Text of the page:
1960: Humble beginnings
I was born in Manresa, Spain, the geographic centre of Catalonia. Our family was poor. I lived with my parents and grandparents in a small farmhouse, collecting butterflies in the summers.
1965: New home
We moved to a town outside Barcelona when I was five years old where my parents worked in a factory. I became an athlete, a good water polo player.
1974-1976: Sickness and setbacks
I got sick at age 14 and was hospitalized for months. It was myasthenia gravis, an autoimmune disease.
By age 15, I began to develop the secondary effects of high-dose costicosteroid therapy, which gave me a swollen face (and other problems). I felt ugly and became shy and introverted. But it taught me a lot about how to deal with setbacks.
1978: Medical school
I entered medical school in 1978 and became a doctor, completing a residency in immunology and my PhD in Barcelona. My interest in immunology was partly because of my old disease. I was drawn to the complexity of immunology.
1992: Arrives in Calgary
I was recruited to UCalgary in 1992. At ﬁrst, it was difficult. Everything was new and my wife and I were raising our baby son, Marc. There were challenges getting funding for my lab work. However, I developed a mouse with a simpliﬁed genetic immune system to study diabe-tes and I earned a Canadian Diabetes Association scholarship, which led to more opportunities to do the research I wanted to pursue.
2000: Published in top journal
I was published in the science journal Nature in 2000 (one of the top journals in the world for a researcher). I was examining how white blood cells of the novel mouse strain I had generated fought to get into the pancreas to accomplish their goal of killing the cells that make insulin. These diabetes-causing white blood cells were an attractive target for therapeutic intervention in Type 1 diabetes. In fact, this work played a key role in the discovery of Navacims [a precision nanomedicine] that would come later.
2002: Poised at edge of discovery
In 2002, I started to look at the possibility of using specific compounds to manipulate the immune response. We engaged in collaborative experiments with outside investigators to do image inflammation of the pancreas in diabetic mice using MRI. To be able to do these experiments, we had to generate the nanoparticle-based compounds that we later found to have therapeutic activity.
2004-2009: Navacims and Parvus Therapeutics
Toward the end of 2004, while at UCalgary, we discovered the technology that became Navacims. I began working with UCalgary Technology Transfer Office to launch the company and Parvus Therapeutics was officially incorporated in 2009. Parvus is a biopharmaceutical company developing disease-modifying nanomedicines to halt or reverse autoimmune disease, without causing general immune suppression
2016: Awakening interest
When we published more of our research again in Nature, in 2016, we started to awaken more interest. The study showed something previously unknown — that nanoparticles (thousands of times smaller than typical cells) carrying targets that act as bait for the white blood cells that cause disease, can be used to reprogram cells. The white blood cells can be used to suppress the disease they intended to cause.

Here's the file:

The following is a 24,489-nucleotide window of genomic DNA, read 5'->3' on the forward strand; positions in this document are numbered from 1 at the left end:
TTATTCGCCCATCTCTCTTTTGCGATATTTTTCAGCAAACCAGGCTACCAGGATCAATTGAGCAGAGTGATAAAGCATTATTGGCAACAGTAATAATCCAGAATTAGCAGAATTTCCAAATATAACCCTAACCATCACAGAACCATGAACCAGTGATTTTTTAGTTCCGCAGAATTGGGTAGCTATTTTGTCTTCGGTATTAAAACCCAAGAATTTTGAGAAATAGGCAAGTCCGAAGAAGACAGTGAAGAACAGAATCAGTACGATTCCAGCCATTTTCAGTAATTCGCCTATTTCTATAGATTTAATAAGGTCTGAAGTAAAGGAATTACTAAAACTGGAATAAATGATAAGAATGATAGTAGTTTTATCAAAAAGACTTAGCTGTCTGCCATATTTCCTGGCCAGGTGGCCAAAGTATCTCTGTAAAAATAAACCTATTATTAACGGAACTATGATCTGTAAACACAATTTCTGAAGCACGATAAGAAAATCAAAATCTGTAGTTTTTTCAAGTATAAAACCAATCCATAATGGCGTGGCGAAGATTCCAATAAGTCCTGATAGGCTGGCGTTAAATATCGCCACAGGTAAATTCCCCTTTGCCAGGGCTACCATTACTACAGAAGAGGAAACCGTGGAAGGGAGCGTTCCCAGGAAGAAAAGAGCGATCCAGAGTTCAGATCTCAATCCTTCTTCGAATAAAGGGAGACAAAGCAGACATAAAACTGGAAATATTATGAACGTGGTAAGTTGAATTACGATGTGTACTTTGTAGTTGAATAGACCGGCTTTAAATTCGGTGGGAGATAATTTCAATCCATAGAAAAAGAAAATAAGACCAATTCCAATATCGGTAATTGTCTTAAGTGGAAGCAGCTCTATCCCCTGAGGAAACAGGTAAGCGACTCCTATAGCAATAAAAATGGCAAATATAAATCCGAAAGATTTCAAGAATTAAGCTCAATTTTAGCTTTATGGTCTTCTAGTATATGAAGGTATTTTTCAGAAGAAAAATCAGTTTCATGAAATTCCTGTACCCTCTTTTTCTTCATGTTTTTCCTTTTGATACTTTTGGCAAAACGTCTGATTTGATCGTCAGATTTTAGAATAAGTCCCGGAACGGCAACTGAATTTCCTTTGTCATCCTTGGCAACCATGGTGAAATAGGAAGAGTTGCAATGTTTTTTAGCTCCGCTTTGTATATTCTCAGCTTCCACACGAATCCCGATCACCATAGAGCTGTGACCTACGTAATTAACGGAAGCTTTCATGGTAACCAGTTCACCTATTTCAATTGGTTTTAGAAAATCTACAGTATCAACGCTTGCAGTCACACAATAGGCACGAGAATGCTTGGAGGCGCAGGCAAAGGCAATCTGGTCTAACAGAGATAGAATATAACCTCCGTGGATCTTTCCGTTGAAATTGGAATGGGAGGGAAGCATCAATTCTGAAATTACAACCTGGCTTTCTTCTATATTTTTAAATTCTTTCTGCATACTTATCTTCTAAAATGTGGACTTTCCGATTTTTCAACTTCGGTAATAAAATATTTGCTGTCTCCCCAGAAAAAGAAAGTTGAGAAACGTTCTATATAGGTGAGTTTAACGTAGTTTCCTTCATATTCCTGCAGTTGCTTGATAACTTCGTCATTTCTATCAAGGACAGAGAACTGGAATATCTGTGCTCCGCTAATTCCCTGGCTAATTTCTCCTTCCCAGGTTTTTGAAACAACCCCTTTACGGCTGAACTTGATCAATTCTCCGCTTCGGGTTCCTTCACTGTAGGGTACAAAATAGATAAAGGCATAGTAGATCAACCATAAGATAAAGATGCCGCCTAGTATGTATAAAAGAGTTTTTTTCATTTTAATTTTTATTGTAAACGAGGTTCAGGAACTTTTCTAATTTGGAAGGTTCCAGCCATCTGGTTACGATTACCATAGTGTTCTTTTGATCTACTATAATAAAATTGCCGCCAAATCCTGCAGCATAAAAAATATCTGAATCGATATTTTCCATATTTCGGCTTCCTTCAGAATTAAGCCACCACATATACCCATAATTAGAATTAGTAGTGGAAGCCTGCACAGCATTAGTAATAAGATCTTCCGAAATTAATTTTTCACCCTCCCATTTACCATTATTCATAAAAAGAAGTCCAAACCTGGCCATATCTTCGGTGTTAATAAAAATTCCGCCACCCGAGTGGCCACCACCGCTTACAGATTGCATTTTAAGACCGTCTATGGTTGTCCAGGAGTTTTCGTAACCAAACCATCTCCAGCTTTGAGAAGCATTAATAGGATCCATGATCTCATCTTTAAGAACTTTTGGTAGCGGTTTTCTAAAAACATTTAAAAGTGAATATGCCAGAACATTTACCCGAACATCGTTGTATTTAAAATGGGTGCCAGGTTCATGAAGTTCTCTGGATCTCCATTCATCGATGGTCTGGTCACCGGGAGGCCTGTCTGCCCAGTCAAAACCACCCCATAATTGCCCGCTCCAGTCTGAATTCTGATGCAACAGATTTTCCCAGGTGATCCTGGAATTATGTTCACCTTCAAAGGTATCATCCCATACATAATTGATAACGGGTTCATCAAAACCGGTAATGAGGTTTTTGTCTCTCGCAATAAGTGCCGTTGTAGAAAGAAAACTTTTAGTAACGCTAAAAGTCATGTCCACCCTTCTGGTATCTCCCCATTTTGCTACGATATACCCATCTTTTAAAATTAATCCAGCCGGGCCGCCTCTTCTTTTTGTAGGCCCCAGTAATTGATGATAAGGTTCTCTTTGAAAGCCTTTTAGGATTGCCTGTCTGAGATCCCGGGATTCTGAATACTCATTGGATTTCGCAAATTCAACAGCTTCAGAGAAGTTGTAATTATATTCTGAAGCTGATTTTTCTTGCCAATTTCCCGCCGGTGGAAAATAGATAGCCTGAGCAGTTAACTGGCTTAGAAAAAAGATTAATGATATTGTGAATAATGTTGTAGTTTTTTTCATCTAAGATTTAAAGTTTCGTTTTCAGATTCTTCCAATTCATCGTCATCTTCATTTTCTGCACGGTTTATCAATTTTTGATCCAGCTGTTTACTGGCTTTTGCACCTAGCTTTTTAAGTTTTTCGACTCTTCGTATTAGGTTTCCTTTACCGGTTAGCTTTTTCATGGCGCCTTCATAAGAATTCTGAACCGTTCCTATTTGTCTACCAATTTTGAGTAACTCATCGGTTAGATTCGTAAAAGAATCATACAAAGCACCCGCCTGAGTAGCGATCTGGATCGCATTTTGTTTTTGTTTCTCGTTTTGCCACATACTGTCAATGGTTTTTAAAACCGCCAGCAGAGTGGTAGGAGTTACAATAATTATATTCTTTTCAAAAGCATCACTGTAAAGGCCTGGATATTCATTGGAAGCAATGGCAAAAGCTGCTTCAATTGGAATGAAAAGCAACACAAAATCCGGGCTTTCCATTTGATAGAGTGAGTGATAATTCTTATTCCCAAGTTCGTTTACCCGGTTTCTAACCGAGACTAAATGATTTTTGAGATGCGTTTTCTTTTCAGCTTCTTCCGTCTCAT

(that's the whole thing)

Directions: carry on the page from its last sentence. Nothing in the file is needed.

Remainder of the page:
2017: Partnership with Novartis
Parvus reached a partnership agreement with the pharmaceutical company Novartis in 2017 to develop Navacims for Type 1 diabetes. This meant that there was now a viable path to ultimately bring Navacims to patients.
2018: Making progress
Pre-clinical disease models with Navacims have shown disease reversal across autoimmune disorders including diabetes, multiple sclerosis and autoimmune liver diseases, without impairing the immune system.
2019: Partner deal with Genentech
In May 2019, Parvus announced a working and licensing agreement with California-based Genentech [which has offices in Calgary and San Francisco] to develop, manufacture and commercialize the class of drugs known as Navacims to potentially treat celiac, autoimmune liver and inflammatory bowel diseases. The deal to develop the drugs for these specific autoimmune diseases is valued at more than $1 billion.
Dr. Pere Santamaria, MD, PhD
is a professor in the Cumming School of Medicine’s (CSM) Department of Microbiology, Immunology and Infectious Diseases. Within CSM, he is a member of the Snyder Institute for Chronic Diseases and associate member of the Hotchkiss Brain Institute.
Who Will Help Mom?
Over the next 20 years, Canada’s seniors’ population is expected to grow by 68 per cent and we, as a nation, are not ready. In fact, experts say we are facing a multifaceted economic, social and health-care crisis as our elder population grows. What are our priorities and what is UCalgary doing about the splintered system that exists today?
2019 Arch Award Recipients
Meet six remarkable alumni who are blazing trails across our skies, creating spaces for us to marvel at, championing rights for Indigenous people, leading coalitions of people, innovating new tech platforms and building bridges across global organizations. Although this year’s recipients walked the red carpet at the recent Arch Awards, their stories bear a replay.
Can't Get Enough?
Take the ultimate tour of campus with President Ed McCauley, meet the 2019 Arch Award recipients and find out what UCalgary is doing about the coming health-care crisis as our elder population grows. All this and more in the Fall/Winter 2019 Alumni Magazine.